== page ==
An Inside Story 45
CLOTHES are not the only covering that we hide behind; it’s also the cosmetics we plaster all over ourselves. No one can see who we really are, they only see a clown face, a mask that is shown to the outside world. Women now tend to do this more than men, but in times past, it was the men who were done up like prize peacocks.
A lot of us won’t show ourselves to the outside world – except to our nearest and dearest, and sometimes not even then – unless we are ‘made up’. Look at the women in the public spotlight – our film stars. Most of them would not be seen dead without a covering of paint and plaster to hide behind. Yet when they are caught on camera by the paparazzi without it, they look like normal, natural, beautiful human beings.
Not all of us are like this of course, there is a heck of a lot that don’t wear makeup at all – or very little. That doesn’t seem to be a handicap. We also hide our natural human odours behind a curtain of deodorants, perfumes and scents. Why? Do we smell so bad au natural that we fear being burnt at the stake if anyone caught a whiff of what we really smelt like?
There is nothing wrong with wearing makeup perfume and deodorants if we choose to do so. It is only when we have to be ‘made up’ before being able to face the outside world that it becomes a problem. Are we so ashamed of how we look and smell that we need to camouflage ourselves so no one will see how ugly and smelly we think we are?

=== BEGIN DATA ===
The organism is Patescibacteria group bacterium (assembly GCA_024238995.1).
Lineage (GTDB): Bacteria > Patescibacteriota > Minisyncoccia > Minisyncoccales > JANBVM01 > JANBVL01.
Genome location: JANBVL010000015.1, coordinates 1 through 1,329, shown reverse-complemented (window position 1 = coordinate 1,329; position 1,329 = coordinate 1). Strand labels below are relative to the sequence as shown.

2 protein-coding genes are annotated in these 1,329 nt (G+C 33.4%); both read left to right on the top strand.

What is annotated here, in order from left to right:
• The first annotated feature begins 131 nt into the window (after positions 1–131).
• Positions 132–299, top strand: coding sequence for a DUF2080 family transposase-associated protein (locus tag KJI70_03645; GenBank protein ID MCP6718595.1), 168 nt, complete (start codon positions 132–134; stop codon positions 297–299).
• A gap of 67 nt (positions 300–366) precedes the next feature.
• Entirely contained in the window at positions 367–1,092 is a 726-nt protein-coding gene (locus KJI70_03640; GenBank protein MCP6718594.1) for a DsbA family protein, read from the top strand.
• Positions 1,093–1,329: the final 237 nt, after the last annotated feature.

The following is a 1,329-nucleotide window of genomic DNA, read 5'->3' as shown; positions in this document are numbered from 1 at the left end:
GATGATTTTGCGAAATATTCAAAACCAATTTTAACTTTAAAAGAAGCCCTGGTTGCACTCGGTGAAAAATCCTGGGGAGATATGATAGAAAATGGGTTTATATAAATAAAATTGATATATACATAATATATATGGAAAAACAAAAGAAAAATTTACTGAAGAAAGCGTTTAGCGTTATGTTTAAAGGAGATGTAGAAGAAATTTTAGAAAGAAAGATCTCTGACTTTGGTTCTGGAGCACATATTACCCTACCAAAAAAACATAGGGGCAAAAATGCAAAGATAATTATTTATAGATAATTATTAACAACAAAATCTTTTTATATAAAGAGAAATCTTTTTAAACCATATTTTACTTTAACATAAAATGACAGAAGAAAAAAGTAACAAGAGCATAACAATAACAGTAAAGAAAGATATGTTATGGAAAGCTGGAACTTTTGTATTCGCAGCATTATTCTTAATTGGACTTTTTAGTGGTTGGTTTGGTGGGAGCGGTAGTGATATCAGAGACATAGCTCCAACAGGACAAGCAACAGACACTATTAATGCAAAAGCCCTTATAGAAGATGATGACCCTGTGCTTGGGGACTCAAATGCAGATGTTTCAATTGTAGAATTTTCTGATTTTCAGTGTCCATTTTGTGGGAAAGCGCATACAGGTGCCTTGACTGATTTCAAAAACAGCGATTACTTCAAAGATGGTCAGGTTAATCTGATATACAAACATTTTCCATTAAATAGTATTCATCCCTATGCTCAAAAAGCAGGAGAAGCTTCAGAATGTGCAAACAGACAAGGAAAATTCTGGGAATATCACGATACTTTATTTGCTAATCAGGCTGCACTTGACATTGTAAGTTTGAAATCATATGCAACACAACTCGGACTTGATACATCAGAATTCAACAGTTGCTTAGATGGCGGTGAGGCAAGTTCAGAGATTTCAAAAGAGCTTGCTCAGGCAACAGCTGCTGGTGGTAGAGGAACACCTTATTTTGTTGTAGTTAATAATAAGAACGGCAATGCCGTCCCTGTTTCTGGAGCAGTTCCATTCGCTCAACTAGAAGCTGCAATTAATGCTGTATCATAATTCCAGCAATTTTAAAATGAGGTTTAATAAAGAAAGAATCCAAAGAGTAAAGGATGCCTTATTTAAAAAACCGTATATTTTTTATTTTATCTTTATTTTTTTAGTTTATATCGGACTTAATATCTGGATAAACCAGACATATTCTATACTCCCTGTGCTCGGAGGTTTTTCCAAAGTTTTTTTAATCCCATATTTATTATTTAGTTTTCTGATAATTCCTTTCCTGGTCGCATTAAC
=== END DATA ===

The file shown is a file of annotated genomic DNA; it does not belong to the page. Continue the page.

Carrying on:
Within our own families, most of us don’t cover ourselves up with all that paint and perfume. Our loved ones don’t turn up their noses in disgust at our facial features or bodily shape –or the way we smell. Why do we feel the need to present a false image of ourselves to a mob of strangers and casual acquaintances?…
Dan’s Quote: “Our aim of self acceptance simply means this…
_____________We have no need to look to anyone else to know what we should be.”-DJB
Inspiration for this article came from the writings of Eckhart Tolle, A Course In Miracles, Joel Kramer, Abraham, Vernon Howard, Many Others – and life itself.